Rio Grande basketball phenom Bevo Francis dead at age 82

Published 1:39 am Friday, June 5, 2015

Bevo Francis (32) was the key player for the 1953-54 Rio Grande basketball team that was showcased against some of the finest teams in the nation and enjoyed enormous success. Francis — the most famous athlete in Rio Grande history — died Thursday at age 82. (Photo submitted)

Bevo Francis (32) was the key player for the 1953-54 Rio Grande basketball team that was showcased against some of the finest teams in the nation and enjoyed enormous success. Francis — the most famous athlete in Rio Grande history — died Thursday at age 82. (Photo submitted)

By Randy Payton

Rio Grande Sports Information


RIO GRANDE — Clarence “Bevo” Francis, the high-scoring basketball legend whose exploits on the court in the 1950’s put then-Rio Grande College in the national spotlight, died Wednesday following a lengthy illness.

He was 82.

Francis, who was enshrined in the National Association of Intercollegiate Athletics (NAIA) Hall of Fame in April 2012, led the then-Redmen to a perfect 39-0 record during the 1952-53 season and rewrote the NCAA and NAIA record books in the process.

The Hammondsville, Ohio native averaged 50.1 points per game in the first of his two seasons at the tiny school of just 92 full-time students located in southeastern Ohio, scoring a national-record 116 points in a 150-85 win over Ashland (Ky.) Junior College on Jan. 9, 1953.

While the NAIA recognized Francis’ season scoring average and his single-game scoring mark, the NCAA announced retroactively that it would allow only the games played against four-year, degree-granting institutions to be recognized — a decision which lowered his season average to 48.3 points per game and erased his 116-point outing.

The following season, Rio Grande head coach Newt Oliver took Francis and his teammates on the road for nearly every game and tangled with the likes of high-profile NCAA schools such as Villanova, Providence, Miami-Fla., North Carolina State, Wake Forest and Creighton University.

The Redmen packed gymnasiums throughout the country, including Madison Square Garden in New York City for a meeting with Adelphi and the Boston Garden.

Against the slate of higher-regarded foes, Francis averaged 47.1 points per game and scored an NCAA single-game record 113 points in a 134-91 triumph over Hillsdale (Mich.) College on Feb. 2, 1954 — a mark which stood until 2012 when Jack Taylor of NCAA Division III Grinnell College scored 138 points against Faith Baptist Bible.

Francis, who played just one season of varsity basketball at Wellsville High School prior to coming to Rio Grande, was named a second team All-American by United Press International and a third team Associated Press All-American as a freshman. The 6-foot-9 center was tabbed a second team All-American by both wire services in 1953-54.

“The Rio family has suffered a great loss. Bevo will be truly missed,” said Jeff Lanham, the Director of Athletics at the University of Rio Grande. “Bevo was a great individual scorer, but he never failed to say that he couldn’t have scored a point if it weren’t for the fact that he had great teammates. He was always concerned about how Rio was doing and was a fantastic supporter for 60-plus years.”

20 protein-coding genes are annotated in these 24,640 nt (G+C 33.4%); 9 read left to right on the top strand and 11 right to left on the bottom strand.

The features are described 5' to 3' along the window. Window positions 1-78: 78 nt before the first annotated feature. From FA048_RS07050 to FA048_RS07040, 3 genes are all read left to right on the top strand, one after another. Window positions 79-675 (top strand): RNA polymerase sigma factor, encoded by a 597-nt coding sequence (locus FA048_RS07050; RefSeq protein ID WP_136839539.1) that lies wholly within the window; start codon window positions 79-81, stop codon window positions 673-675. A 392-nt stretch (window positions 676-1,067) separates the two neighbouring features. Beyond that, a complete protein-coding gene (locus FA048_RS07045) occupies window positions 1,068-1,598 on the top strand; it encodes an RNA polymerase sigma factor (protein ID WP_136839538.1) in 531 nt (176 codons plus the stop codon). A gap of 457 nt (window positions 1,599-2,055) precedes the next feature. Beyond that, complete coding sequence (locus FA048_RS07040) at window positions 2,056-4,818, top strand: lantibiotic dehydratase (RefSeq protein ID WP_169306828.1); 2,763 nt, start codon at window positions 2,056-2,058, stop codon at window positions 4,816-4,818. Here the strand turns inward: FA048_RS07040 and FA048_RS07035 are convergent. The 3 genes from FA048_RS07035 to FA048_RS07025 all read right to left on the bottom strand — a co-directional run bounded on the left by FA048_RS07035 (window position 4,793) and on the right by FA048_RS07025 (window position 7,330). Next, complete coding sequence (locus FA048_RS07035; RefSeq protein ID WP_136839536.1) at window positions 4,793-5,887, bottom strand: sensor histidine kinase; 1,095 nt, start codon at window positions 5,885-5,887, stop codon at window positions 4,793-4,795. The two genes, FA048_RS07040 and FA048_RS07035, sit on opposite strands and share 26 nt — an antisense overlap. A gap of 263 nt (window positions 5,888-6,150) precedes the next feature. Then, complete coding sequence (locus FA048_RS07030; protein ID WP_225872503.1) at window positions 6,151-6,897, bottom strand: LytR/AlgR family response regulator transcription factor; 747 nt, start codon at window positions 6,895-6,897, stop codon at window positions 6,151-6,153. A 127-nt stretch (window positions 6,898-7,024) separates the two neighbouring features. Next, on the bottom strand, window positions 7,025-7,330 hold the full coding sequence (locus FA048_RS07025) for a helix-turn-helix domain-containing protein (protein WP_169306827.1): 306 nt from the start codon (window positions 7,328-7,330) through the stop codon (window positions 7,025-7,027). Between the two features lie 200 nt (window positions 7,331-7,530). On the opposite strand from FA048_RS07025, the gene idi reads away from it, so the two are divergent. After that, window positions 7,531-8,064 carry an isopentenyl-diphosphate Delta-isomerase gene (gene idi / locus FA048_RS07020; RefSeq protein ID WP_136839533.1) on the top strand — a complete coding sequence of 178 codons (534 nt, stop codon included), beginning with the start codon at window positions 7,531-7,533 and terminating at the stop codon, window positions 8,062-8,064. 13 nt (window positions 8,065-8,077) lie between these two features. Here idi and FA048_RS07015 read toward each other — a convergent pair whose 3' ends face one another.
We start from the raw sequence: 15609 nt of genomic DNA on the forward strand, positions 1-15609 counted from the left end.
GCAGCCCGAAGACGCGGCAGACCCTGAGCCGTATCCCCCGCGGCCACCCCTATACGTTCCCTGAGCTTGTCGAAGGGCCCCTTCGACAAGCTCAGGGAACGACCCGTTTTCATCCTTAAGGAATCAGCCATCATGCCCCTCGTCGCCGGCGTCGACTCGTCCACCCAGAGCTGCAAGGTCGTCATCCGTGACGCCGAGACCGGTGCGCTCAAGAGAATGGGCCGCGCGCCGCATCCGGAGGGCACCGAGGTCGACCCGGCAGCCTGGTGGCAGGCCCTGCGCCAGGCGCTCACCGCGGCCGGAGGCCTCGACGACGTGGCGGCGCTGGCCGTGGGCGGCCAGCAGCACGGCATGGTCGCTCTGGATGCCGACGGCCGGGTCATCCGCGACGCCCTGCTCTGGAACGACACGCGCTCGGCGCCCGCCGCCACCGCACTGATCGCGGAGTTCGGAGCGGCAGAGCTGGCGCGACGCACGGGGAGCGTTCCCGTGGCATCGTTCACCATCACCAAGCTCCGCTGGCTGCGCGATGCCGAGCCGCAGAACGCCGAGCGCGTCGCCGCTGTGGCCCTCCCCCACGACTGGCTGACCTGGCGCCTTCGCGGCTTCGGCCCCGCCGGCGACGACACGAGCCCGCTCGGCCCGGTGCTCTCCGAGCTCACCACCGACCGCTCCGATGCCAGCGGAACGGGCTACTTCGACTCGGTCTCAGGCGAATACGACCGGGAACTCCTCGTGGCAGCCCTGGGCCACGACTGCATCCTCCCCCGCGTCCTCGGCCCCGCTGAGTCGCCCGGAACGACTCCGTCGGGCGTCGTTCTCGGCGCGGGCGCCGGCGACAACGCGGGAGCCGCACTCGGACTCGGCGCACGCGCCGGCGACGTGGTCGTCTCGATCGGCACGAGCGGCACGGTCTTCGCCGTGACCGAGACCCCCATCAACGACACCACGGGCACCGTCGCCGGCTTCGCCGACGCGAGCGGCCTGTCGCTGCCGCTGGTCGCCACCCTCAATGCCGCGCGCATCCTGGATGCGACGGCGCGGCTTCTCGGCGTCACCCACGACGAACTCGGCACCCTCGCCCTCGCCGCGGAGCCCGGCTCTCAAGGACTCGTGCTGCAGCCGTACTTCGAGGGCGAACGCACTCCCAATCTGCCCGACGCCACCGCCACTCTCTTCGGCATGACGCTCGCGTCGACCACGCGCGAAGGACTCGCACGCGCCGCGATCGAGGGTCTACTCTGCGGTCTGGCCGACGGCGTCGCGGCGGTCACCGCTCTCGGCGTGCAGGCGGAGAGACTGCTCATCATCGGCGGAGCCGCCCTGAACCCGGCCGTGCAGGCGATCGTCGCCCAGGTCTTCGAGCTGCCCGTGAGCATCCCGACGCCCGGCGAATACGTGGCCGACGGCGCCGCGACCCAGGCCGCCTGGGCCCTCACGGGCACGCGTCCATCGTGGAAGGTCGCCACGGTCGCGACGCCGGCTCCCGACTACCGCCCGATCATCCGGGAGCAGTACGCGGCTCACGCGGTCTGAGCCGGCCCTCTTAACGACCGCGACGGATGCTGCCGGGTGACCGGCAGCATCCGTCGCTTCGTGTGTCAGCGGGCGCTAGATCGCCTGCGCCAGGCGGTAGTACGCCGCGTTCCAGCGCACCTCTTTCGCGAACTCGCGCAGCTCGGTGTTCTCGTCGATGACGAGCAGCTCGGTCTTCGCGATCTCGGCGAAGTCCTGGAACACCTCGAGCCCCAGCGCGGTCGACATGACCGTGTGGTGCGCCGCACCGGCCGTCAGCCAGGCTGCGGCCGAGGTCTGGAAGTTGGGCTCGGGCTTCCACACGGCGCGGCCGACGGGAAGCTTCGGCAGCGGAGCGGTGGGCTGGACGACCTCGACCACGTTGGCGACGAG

Francis and his teammates are widely credited with keeping Rio Grande’s doors open as a result of the financial guarantees that Oliver was able to secure by taking his team on the road for its high-profile games during the 1953-54 season.

“Bevo’s legacy, at least in part, is that dedication, determination, and heart can change the world. Bevo and coach Oliver’s team charted a course for our institution that led us out of a sea of challenges toward a positive future,” said Dr. Michelle Johnston, President of the University of Rio Grande and Rio Grande Community College.

“Our hearts go out to Bevo’s family, former coaches and teammates, friends, and fans. As much of a standout, talented athlete that Bevo was, he cared deeply about his team and the expectations of his coach.”

Francis finished with 3,272 points in his two seasons at Rio Grande, leading the Redmen to a 60-7 overall mark. He scored 50 or more points 14 times in his 39 games against four-year colleges and his 46.5 ppg average in games recognized by the NCAA during the 1953-54 campaign remains a single-season record.

However, rather than returning to Rio Grande for his junior season, Francis — who was married and the father of one when he enrolled at the school — opted to sign a contract with the Harlem Globetrotters and was assigned to the Boston Whirlwinds, one of the teams which barnstormed the country at the time with the Globetrotters.

In 1956, Francis was drafted in the third round by the NBA champion Philadelphia Warriors, but turned down their contract offer. He spent the final years of his playing career in the Eastern Professional Basketball League before returning home in 1962 to begin working in a nearby steel mill.

“Bevo Francis was Rio Grande’s greatest ambassador. He was the most humble man and this loss reaches much further than our history,” current Rio Grande men’s basketball head coach Ken French said.

“Bevo was active within our program over the years and always went out of his way to support or provide anything that was needed. Bevo meant much more to us than being college basketball’s most prolific scorer. Our thoughts and prayers are with Jean and his family.”

Francis is survived by his wife, Jean; a son, Frank; and a daughter, Marge.